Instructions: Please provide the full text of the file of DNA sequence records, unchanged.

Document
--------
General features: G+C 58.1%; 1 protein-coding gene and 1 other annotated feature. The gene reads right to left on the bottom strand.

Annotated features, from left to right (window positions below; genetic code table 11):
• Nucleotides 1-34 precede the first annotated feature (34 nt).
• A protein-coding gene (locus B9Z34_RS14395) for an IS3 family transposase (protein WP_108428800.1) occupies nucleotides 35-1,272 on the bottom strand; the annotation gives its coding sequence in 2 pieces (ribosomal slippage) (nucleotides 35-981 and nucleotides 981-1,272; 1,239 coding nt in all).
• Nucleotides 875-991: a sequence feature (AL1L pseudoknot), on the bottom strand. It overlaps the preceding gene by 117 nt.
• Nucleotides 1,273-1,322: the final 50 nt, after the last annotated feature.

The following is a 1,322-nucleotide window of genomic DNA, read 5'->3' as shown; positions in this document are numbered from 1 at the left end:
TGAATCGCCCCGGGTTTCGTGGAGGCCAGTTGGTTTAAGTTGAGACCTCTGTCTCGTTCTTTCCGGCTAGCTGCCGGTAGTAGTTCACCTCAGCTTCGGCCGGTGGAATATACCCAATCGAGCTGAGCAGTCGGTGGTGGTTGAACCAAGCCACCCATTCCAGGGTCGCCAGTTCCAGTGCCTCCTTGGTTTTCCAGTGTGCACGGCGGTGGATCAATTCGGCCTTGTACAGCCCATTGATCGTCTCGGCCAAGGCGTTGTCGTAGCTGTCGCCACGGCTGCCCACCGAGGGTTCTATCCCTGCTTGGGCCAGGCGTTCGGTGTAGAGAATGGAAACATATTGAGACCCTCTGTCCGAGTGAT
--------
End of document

General features: G+C 58.1%; 1 protein-coding gene and 1 other annotated feature. The gene reads right to left on the bottom strand.

Annotated features, from left to right (window positions below; genetic code table 11):
• Nucleotides 1-34 precede the first annotated feature (34 nt).
• A protein-coding gene (locus B9Z34_RS14395) for an IS3 family transposase (protein WP_108428800.1) occupies nucleotides 35-1,272 on the bottom strand; the annotation gives its coding sequence in 2 pieces (ribosomal slippage) (nucleotides 35-981 and nucleotides 981-1,272; 1,239 coding nt in all).
• Nucleotides 875-991: a sequence feature (AL1L pseudoknot), on the bottom strand. It overlaps the preceding gene by 117 nt.
• Nucleotides 1,273-1,322: the final 50 nt, after the last annotated feature.

The following is a 1,322-nucleotide window of genomic DNA, read 5'->3' as shown; positions in this document are numbered from 1 at the left end:
TGAATCGCCCCGGGTTTCGTGGAGGCCAGTTGGTTTAAGTTGAGACCTCTGTCTCGTTCTTTCCGGCTAGCTGCCGGTAGTAGTTCACCTCAGCTTCGGCCGGTGGAATATACCCAATCGAGCTGAGCAGTCGGTGGTGGTTGAACCAAGCCACCCATTCCAGGGTCGCCAGTTCCAGTGCCTCCTTGGTTTTCCAGTGTGCACGGCGGTGGATCAATTCGGCCTTGTACAGCCCATTGATCGTCTCGGCCAAGGCGTTGTCGTAGCTGTCGCCACGGCTGCCCACCGAGGGTTCTATCCCTGCTTGGGCCAGGCGTTCGGTGTAGAGAATGGAAACATATTGAGACCCTCTGTCCGAGTGAT